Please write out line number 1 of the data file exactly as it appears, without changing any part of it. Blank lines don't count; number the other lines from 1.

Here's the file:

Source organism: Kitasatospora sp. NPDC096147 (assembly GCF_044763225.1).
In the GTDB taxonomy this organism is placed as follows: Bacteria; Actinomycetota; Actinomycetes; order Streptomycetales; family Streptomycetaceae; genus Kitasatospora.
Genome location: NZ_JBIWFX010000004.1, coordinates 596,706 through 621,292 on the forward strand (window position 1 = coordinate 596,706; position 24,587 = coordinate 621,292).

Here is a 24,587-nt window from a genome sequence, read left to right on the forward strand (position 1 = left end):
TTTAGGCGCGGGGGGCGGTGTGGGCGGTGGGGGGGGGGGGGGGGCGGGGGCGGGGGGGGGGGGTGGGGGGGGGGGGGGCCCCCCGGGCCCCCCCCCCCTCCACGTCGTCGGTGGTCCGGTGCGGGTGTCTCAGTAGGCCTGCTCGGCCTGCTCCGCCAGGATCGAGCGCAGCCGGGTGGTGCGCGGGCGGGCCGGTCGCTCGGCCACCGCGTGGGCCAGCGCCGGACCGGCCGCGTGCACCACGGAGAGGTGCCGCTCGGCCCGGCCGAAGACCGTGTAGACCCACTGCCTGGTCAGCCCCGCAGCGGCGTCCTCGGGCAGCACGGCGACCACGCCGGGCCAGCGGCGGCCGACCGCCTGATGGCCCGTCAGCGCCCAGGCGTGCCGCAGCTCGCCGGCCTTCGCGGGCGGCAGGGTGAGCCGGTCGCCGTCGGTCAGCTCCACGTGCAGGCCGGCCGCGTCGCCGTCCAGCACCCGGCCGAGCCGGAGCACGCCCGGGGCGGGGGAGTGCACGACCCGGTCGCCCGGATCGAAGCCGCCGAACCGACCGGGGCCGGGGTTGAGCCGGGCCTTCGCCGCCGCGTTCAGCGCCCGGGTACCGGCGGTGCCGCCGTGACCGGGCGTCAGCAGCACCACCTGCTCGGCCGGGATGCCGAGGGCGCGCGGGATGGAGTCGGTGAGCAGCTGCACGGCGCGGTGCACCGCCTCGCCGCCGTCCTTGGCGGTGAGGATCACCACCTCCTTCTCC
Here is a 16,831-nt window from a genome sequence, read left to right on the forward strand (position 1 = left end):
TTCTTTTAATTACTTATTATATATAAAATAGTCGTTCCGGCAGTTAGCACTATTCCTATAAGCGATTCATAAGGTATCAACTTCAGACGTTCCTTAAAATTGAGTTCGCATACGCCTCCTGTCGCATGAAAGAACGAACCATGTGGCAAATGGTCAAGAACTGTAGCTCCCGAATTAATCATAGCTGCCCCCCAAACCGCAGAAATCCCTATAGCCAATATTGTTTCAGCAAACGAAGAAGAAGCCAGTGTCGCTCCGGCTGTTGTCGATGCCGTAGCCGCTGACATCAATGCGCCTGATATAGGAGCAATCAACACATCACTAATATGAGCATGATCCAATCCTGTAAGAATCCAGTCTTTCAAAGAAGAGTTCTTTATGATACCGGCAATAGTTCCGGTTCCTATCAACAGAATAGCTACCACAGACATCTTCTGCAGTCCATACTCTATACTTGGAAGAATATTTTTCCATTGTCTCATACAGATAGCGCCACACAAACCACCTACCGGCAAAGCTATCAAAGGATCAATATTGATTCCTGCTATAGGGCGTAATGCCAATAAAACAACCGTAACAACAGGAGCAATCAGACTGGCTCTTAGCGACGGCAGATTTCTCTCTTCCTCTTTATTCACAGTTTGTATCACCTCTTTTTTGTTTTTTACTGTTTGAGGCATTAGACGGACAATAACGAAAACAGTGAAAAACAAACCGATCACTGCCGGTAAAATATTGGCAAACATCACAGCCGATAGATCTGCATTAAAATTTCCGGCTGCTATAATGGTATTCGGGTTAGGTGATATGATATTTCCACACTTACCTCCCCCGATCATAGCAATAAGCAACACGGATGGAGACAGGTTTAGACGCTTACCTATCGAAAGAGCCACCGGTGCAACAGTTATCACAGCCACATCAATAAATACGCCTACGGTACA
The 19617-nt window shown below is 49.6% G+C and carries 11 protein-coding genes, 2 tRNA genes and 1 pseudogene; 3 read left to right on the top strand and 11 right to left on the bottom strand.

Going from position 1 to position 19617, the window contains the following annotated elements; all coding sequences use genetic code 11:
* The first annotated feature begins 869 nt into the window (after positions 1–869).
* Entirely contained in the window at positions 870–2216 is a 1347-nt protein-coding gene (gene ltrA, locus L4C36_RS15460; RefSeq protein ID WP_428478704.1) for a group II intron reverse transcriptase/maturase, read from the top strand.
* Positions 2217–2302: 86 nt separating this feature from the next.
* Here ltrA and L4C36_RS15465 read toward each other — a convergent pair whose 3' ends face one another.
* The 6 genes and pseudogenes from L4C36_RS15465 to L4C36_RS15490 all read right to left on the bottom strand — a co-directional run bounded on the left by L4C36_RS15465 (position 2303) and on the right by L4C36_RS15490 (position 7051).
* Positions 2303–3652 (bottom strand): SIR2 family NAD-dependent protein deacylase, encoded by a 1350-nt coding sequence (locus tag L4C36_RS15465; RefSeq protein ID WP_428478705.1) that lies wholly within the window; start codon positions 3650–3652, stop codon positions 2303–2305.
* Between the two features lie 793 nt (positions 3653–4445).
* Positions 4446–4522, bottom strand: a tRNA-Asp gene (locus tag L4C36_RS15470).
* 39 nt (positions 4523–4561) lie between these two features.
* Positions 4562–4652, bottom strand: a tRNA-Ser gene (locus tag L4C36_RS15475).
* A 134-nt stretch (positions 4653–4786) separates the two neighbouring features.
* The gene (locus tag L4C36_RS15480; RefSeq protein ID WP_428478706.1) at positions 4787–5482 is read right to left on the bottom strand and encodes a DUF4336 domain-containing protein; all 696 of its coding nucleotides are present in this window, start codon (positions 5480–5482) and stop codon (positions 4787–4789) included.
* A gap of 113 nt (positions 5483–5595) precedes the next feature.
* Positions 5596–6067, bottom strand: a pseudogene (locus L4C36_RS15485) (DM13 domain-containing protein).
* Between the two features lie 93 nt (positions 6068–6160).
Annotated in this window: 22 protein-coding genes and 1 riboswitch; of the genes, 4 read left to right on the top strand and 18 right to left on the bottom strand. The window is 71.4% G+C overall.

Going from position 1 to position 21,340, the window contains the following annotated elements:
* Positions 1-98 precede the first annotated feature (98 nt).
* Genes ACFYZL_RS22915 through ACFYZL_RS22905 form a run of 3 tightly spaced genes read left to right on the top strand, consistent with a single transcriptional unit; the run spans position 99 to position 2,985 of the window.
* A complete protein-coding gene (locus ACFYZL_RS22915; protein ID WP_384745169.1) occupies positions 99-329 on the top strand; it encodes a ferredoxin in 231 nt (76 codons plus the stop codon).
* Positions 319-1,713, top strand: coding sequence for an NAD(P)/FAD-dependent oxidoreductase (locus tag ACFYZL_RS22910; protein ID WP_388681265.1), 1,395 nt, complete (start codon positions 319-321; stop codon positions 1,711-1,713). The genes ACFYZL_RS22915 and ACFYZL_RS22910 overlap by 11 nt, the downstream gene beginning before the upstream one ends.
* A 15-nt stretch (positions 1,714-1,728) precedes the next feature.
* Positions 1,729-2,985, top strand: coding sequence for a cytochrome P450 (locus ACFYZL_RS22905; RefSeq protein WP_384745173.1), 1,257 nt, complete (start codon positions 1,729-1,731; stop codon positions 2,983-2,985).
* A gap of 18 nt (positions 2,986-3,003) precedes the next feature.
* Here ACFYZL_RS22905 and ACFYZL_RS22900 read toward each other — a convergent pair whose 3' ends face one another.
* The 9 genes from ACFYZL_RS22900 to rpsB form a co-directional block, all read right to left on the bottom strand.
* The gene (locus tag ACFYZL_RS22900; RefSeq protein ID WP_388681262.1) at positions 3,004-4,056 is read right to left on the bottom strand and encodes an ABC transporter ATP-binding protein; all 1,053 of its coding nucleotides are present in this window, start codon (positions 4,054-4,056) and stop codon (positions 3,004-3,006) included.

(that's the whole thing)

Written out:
Source organism: Kitasatospora sp. NPDC096147 (assembly GCF_044763225.1).